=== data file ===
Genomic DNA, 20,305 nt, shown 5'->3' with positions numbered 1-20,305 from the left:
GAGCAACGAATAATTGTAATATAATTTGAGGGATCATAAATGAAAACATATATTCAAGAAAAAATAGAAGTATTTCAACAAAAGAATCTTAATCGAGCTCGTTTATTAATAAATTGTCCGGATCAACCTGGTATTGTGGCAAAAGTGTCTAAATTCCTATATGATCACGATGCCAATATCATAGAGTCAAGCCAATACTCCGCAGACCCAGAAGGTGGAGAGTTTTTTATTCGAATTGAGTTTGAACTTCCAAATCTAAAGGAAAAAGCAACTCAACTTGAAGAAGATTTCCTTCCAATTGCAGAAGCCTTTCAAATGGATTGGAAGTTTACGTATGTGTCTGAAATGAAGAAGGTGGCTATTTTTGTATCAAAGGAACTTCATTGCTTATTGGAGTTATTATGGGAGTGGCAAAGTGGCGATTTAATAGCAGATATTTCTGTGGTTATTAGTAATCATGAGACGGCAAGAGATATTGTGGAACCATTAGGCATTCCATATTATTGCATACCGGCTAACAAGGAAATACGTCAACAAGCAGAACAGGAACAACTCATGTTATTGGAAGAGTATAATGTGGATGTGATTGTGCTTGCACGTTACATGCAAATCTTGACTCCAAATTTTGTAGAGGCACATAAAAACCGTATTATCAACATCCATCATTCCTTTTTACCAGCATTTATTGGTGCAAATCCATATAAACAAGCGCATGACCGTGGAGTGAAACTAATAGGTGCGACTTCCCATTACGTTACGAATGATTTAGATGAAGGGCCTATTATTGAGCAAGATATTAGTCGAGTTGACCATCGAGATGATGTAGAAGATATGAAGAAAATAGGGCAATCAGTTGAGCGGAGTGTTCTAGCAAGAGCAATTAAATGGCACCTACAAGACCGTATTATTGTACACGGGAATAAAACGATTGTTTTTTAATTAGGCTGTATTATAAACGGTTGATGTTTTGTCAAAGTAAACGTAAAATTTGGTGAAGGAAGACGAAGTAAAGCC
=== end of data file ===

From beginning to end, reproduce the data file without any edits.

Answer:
Genomic DNA, 20,305 nt, shown 5'->3' with positions numbered 1-20,305 from the left:
GAGCAACGAATAATTGTAATATAATTTGAGGGATCATAAATGAAAACATATATTCAAGAAAAAATAGAAGTATTTCAACAAAAGAATCTTAATCGAGCTCGTTTATTAATAAATTGTCCGGATCAACCTGGTATTGTGGCAAAAGTGTCTAAATTCCTATATGATCACGATGCCAATATCATAGAGTCAAGCCAATACTCCGCAGACCCAGAAGGTGGAGAGTTTTTTATTCGAATTGAGTTTGAACTTCCAAATCTAAAGGAAAAAGCAACTCAACTTGAAGAAGATTTCCTTCCAATTGCAGAAGCCTTTCAAATGGATTGGAAGTTTACGTATGTGTCTGAAATGAAGAAGGTGGCTATTTTTGTATCAAAGGAACTTCATTGCTTATTGGAGTTATTATGGGAGTGGCAAAGTGGCGATTTAATAGCAGATATTTCTGTGGTTATTAGTAATCATGAGACGGCAAGAGATATTGTGGAACCATTAGGCATTCCATATTATTGCATACCGGCTAACAAGGAAATACGTCAACAAGCAGAACAGGAACAACTCATGTTATTGGAAGAGTATAATGTGGATGTGATTGTGCTTGCACGTTACATGCAAATCTTGACTCCAAATTTTGTAGAGGCACATAAAAACCGTATTATCAACATCCATCATTCCTTTTTACCAGCATTTATTGGTGCAAATCCATATAAACAAGCGCATGACCGTGGAGTGAAACTAATAGGTGCGACTTCCCATTACGTTACGAATGATTTAGATGAAGGGCCTATTATTGAGCAAGATATTAGTCGAGTTGACCATCGAGATGATGTAGAAGATATGAAGAAAATAGGGCAATCAGTTGAGCGGAGTGTTCTAGCAAGAGCAATTAAATGGCACCTACAAGACCGTATTATTGTACACGGGAATAAAACGATTGTTTTTTAATTAGGCTGTATTATAAACGGTTGATGTTTTGTCAAAGTAAACGTAAAATTTGGTGAAGGAAGACGAAGTAAAGCC